SPECIAL MEETING OF
THE TOWN OF MIAMI MAYOR AND COUNCIL
Wednesday May 27, 2015 6:30 PM Council Chambers
The Town of Miami’s economic woes are formidable, of that
there is no doubt. The question is whether they’re
surmountable. Last night’s Special Meeting of the Town of
Miami Mayor and Council poignantly displayed the
problem. While it’s easy to sling mud and point fingers, the
reality is more dire than that.
The sewer project is on hold for seven reasons. Six are
relatively easy to correct, but the solution for the 7th: the
necessity to have reserve funds of $34,000 plus thousands of
dollars in replacement capital on hand—is more elusive.
And it couldn’t come at a worse time. As auditors have
highlighted in the past, the Town’s practice of comingling
funds runs counter to the assurances made to get them.
That’s particularly true of HURF funds, the Arizona
Highway User Revenue Funds that are distributed to
municipalities under the condition that their use will be
restricted to roadwork-related expenses. But instead of
maintaining separate accounts for distinct funds, Miami’s
money has all gone into the same pool.
Town Manager Joe Heatherly and finance director Rachelle
Sanchez have pledged to end this practice with the first
budget under their command, but doing so further tightens
Miami’s cash flow. As auditors have also recognized, the
misuse of HURF funds, while flagrant, was pragmatic. The
money went for such necessities as meeting payroll. Now
the fund faces not only the proper segregation of the
accounts, but the repayment of hundreds of thousands of
misdirected HURF dollars. Regardless, as Heatherly flatly
stated, there’s no choice here. He told the Council he
guarantees if the comingling doesn’t stop, the HURF funds
will be gone.
And then there’s the strain of making the over $19,000
interest-only payment on the USDA loan, which was
submitted over a month late. That, plus computer problems,
have led to vendor payments not being made. The Council
tabled approval of demands for now. Sanchez reported that
the problems were being addressed and payments are now
going out. But as to fulfilling the USDA requirements?
Heatherly is less confident.
He told the Council that there are serious decisions that need
to be made this week. He didn’t elaborate as to what they
might be, but he warned that if decisions weren’t made,
getting the necessary reserve funds will be impossible. He
explained that amassing that amount of money could
otherwise take nine months, and the Town can’t afford to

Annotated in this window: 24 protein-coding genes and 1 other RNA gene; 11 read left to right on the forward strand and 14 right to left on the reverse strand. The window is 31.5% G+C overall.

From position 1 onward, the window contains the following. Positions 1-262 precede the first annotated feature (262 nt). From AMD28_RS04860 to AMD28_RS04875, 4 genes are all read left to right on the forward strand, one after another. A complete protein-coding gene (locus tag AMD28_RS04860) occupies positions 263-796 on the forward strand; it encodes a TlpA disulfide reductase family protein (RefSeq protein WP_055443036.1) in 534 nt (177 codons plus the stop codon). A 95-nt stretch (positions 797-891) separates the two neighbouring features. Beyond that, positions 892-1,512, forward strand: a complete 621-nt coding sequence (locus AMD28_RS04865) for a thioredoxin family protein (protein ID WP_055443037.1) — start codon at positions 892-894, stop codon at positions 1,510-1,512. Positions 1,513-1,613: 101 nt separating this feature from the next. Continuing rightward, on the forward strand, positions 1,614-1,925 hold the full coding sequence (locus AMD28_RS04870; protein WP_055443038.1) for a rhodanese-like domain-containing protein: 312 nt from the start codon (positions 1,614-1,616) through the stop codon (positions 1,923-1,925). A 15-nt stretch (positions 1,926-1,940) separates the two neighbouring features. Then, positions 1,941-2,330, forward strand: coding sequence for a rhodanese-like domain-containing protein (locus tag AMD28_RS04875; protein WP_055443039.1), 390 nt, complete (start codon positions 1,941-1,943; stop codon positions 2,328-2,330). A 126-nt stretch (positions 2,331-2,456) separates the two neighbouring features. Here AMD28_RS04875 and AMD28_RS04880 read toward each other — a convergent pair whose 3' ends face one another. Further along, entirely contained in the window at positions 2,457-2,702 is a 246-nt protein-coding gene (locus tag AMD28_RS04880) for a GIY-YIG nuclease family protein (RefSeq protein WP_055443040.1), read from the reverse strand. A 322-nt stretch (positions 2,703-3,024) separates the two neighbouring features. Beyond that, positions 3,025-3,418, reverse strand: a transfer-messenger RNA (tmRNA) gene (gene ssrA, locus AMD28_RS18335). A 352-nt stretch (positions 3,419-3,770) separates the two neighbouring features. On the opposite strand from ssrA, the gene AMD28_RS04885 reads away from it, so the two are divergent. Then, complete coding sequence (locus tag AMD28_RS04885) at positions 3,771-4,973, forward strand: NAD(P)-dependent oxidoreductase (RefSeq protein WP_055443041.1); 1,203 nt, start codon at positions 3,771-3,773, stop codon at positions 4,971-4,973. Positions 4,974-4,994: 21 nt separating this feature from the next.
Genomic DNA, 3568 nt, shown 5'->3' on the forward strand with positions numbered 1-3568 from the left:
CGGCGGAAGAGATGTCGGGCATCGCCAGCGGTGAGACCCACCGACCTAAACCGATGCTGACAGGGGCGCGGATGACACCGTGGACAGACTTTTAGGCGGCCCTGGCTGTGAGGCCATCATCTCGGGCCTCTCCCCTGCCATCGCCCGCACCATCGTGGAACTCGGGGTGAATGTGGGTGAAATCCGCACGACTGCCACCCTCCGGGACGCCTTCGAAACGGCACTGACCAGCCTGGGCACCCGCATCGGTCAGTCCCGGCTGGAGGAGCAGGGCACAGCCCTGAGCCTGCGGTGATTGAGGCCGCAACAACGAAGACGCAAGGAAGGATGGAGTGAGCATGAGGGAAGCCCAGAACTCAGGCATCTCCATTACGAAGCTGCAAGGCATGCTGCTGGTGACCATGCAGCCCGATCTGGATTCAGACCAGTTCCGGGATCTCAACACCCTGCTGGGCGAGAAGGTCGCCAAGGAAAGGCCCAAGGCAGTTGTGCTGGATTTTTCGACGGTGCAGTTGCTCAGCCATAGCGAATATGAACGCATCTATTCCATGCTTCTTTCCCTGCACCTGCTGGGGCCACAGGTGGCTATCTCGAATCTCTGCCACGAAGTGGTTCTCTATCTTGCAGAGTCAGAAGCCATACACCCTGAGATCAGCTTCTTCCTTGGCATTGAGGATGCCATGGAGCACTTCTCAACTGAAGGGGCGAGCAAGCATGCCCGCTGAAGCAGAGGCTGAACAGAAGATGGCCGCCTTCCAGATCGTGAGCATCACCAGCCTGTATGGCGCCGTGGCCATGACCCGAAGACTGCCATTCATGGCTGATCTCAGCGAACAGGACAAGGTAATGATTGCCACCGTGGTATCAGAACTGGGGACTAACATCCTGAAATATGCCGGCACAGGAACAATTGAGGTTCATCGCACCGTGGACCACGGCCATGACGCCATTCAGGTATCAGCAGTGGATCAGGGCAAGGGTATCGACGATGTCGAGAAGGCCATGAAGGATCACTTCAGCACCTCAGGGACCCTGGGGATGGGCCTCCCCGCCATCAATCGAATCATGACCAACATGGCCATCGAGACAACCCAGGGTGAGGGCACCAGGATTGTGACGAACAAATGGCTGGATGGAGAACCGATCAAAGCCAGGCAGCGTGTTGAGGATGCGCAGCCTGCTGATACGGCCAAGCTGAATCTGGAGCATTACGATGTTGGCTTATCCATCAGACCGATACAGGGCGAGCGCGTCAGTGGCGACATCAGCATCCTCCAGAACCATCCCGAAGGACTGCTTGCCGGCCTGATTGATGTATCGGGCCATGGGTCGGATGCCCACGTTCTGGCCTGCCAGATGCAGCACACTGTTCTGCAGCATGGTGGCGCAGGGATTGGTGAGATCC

allow the project to be delayed. If there is more than a 90
day delay, rebids will come into play, another rainy season is
a good possibility, and costs will escalate.
All involved recognize the severity of the situation, and it’s
not surprising that conflicts are in evidence. The majority of
the Council was concerned over the alleged actions of
Councilmember Mike Black. The Council was under the
impression that he met with USDA Community Programs
Specialist Jeff Hooper to share his opinion that payments for
the loan would never be made. Black explained that he
never met with Hooper, but had set up a meeting with
Hooper’s boss, USDA Community Programs Director Nancy
Veres, for constituent Richard Canazales. Canazales, a
former Town of Miami employee, has leveled many
accusations of malfeasance and mismanagement by the
Council. Black admitted attending the meeting, but said he
did not make any comment. And he defended his right to
help a citizen make his voice known. He further conveyed
his belief that the Council assumed he was trying to derail
the project, when he was not. He said he was concerned
with how the process of meeting the conditions for the
project is being handled.
Whether Black was appropriate in his behavior or taking
rogue actions that should be sanctioned was discussed in
executive session but tabled. Likewise for a letter
Councilmember Rosemary Castaneda drafted to be sent to
the USDA. Her concern was that the USDA should
understand that anything Councilmember Black might have
imparted was his own opinion and not that of the Council's.
Mayor Darryl Dalley and Councilmember Don Reiman felt
that such a letter could give the impression that things in
Miami were in disarray, causing the USDA to look harder at
KQSS’ Jon Cornell pointed out that by discussing this at a
Public Meeting, a letter was moot. The contents are now
public record and the USDA undoubtedly would be aware of
Though not on the agenda, communication issues were of
obvious concern to the Council. The majority said they were
blindsided by the revelations at the meeting last week that
Miami had missed the USDA payment. Ray Webb, who
introduced himself in the Call to the Public segment as a
former councilmember and member of the Wastewater
Advisory Board, wondered how it was that Councilmember
Black was aware of this, and the rest of the Council was not.
The USDA has promised that future communiqués will go
to each Councilmember as well as Heatherly, who
mentioned his surprise that no one ever asked him if he
received a letter about the delinquent payment. ‘Yes I got
it,’ he said. ‘And I did something with it, and I’m not going
to go further than that. I can guarantee you this will never
What will happen is less certain. Details at the next Regular
Meeting on Monday June 8th, if not sooner.